Bringing Fathers In: helping global activists embrace involved fatherhood

Fathers playing with children.

The Fatherhood Institute and MenCare are launching a package of resources called “Bringing Fathers In” to mark International Men’s Day (November 19), Universal Children’s Day (November 20) and International Day to Eradicate Violence Against Women/White Ribbon Day (November 25).

Bringing Fathers In is designed to help professionals from a range of disciplines embrace and build on dads’ vital role in improving children’s outcomes.

The resources include fact sheets on how fathers can best support their children’s early learning, improve maternal and infant health, and reduce violence in their children’s lives, along with 10 research summaries and evidence-based best practice advice.

A strong body of international research suggests that positively involved fathers can have a huge impact on their children in all sorts of ways, contributing towards:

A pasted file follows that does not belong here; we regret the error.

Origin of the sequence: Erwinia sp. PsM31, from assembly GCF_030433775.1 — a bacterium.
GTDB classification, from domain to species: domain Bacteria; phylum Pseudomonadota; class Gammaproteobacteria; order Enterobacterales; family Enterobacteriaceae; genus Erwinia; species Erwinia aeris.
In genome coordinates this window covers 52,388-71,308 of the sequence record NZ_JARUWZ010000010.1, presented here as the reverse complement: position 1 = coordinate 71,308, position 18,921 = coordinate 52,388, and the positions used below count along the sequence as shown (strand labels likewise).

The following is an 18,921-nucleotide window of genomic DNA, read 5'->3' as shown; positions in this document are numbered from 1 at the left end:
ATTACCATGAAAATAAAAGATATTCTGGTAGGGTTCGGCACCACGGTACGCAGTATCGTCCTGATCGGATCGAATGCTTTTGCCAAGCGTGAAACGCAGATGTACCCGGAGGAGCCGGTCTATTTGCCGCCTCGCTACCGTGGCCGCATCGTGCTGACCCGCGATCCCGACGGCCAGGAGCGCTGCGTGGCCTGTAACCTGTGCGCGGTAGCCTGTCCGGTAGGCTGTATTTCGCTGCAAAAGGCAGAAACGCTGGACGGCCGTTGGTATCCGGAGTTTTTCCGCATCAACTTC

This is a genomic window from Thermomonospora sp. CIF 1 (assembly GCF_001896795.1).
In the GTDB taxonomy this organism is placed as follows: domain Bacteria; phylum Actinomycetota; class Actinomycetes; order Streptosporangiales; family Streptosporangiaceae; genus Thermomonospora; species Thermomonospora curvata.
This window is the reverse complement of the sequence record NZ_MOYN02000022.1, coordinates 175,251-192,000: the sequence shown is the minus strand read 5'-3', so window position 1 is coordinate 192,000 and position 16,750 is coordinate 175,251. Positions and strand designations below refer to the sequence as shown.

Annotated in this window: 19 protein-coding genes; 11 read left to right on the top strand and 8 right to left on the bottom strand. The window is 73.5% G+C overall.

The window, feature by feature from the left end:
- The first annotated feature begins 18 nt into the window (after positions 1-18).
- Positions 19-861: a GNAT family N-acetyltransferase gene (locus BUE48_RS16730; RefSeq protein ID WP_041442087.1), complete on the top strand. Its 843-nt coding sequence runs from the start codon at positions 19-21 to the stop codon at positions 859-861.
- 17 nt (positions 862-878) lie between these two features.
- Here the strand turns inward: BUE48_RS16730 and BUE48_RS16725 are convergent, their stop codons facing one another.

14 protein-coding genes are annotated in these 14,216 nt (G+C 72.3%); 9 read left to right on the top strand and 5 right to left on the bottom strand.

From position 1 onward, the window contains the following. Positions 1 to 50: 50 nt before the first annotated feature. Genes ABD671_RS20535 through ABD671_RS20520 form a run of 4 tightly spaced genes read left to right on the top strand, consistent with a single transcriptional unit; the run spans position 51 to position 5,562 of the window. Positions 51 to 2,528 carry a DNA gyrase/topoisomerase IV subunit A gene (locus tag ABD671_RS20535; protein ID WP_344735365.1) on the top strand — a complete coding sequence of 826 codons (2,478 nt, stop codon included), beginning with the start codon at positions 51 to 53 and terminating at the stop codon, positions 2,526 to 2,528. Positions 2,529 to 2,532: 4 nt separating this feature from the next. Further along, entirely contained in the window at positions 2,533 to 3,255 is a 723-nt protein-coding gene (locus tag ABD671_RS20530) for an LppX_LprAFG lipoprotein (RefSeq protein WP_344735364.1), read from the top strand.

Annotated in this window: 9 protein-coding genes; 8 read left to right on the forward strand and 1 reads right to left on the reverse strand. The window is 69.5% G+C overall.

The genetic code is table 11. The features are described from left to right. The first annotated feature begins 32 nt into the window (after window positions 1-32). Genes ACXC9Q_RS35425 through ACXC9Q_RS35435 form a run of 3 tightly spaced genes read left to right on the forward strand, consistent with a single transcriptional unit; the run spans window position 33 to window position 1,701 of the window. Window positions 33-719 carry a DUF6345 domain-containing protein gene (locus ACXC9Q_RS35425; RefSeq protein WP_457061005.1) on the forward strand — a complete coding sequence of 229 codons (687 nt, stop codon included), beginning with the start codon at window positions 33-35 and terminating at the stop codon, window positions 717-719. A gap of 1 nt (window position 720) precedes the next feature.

• better friendships with better-adjusted children
  • fewer behavior problems
  • lower criminality and substance abuse
  • higher educational achievement
  • greater capacity for empathy
  • higher self-esteem and life-satisfaction

Fatherhood Institute joint chief executive Adrienne Burgess, who led the resources’ development, said efforts to improve children’s outcomes can be boosted significantly by harnessing father-involvement:

“Fathers’ impact on health, education and other aspects of wellbeing is enormous, across countries and cultures. Whether a mother has a professionally-attended childbirth, a child’s likelihood of being vaccinated and of making good progress in language development, can depend hugely on fathers’ attitudes and behavior. By working creatively with men we can harness ‘dad power’ for the good of everyone.”

Gary Barker, International Director of Equimundo, which co-coordinates the MenCare global fatherhood initiative, added:

“There is a slow but very real revolution going on in many parts of the world in terms of men’s participation as involved fathers. These resources are a tremendous asset to the program staff and governments around the world who are working to make equitable caregiving and father involvement a universal reality.”

The Fatherhood Institute and MenCare will be promoting three “Bringing Fathers In” fact sheets in support of the following awareness days:

Read more about why it’s time to “Bring Fathers In” here.

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